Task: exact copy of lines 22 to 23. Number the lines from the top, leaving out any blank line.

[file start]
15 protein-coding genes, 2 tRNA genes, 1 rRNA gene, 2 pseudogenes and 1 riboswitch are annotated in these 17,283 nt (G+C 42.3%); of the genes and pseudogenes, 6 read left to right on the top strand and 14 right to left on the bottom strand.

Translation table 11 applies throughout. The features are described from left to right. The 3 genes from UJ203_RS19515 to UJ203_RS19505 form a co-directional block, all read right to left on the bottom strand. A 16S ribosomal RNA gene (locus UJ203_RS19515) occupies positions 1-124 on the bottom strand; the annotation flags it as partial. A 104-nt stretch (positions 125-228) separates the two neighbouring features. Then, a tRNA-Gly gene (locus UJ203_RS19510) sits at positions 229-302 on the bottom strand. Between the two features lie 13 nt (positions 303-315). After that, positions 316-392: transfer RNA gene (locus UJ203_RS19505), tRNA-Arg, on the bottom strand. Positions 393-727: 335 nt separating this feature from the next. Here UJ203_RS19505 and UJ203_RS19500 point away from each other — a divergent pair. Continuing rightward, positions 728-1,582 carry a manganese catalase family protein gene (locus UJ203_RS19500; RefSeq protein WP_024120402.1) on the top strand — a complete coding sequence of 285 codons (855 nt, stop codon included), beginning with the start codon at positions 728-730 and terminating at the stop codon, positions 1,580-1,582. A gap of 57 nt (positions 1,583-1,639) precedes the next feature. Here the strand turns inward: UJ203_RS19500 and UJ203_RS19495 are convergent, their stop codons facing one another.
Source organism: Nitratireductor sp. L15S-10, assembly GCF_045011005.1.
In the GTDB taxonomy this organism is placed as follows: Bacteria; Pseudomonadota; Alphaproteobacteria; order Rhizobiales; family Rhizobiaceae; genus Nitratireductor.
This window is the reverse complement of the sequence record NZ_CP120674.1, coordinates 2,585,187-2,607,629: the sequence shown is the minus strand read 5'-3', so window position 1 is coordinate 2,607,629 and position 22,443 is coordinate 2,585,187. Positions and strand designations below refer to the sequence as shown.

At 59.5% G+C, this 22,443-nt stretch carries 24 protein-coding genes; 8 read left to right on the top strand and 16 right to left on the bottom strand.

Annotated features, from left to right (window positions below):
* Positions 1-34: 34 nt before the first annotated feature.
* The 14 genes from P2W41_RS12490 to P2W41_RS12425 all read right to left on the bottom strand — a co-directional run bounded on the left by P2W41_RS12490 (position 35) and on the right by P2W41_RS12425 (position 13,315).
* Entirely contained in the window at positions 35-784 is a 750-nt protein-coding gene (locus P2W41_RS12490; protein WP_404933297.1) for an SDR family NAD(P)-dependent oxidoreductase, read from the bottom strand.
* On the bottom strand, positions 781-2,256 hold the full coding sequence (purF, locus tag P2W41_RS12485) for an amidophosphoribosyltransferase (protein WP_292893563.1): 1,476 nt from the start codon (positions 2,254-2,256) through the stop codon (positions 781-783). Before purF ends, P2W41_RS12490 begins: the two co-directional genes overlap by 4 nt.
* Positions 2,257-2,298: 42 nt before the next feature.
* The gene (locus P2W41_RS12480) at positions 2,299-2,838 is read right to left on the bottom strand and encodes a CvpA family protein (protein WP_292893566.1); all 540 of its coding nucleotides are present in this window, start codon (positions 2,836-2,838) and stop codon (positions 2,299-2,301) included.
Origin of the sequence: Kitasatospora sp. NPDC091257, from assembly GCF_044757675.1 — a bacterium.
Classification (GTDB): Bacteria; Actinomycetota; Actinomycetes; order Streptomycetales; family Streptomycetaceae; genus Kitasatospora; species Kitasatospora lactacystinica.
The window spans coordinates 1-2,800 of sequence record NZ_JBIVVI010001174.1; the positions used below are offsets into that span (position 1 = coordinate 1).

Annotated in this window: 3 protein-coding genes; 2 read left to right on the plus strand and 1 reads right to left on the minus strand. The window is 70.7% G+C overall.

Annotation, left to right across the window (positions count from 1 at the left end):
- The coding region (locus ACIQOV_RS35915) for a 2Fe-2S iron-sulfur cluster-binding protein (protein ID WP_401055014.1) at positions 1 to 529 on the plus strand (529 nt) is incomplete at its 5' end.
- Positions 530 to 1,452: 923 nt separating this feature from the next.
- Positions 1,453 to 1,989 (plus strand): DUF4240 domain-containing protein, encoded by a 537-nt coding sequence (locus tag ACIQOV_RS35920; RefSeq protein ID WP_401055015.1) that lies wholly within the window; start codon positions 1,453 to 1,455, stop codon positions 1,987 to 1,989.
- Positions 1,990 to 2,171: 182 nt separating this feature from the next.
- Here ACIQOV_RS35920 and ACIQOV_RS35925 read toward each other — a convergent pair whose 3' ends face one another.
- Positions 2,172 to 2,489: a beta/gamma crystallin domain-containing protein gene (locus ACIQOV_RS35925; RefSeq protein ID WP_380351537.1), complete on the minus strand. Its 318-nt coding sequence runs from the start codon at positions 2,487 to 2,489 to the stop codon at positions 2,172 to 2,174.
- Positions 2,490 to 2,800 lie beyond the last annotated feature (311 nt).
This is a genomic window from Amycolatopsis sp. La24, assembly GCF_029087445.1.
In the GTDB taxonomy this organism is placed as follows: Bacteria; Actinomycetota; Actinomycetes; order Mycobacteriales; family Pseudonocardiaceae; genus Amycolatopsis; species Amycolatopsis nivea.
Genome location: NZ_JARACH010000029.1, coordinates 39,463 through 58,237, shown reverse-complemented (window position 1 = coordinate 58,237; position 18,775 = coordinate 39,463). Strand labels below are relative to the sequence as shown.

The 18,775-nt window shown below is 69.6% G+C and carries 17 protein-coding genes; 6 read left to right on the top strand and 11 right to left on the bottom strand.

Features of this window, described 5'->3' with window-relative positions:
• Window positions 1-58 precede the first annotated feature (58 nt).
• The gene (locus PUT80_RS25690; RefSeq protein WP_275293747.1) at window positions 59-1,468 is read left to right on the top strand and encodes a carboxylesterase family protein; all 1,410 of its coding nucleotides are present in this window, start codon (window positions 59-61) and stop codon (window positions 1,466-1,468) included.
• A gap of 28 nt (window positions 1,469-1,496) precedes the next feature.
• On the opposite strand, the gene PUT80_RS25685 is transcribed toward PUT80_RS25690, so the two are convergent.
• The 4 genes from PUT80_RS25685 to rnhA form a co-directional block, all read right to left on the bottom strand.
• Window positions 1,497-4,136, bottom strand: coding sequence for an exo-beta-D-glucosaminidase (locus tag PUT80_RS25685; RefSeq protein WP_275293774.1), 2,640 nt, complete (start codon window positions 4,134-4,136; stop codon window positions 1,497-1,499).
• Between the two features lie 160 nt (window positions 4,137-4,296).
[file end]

- Positions 1,990 to 2,171: 182 nt separating this feature from the next.
- Here ACIQOV_RS35920 and ACIQOV_RS35925 read toward each other — a convergent pair whose 3' ends face one another.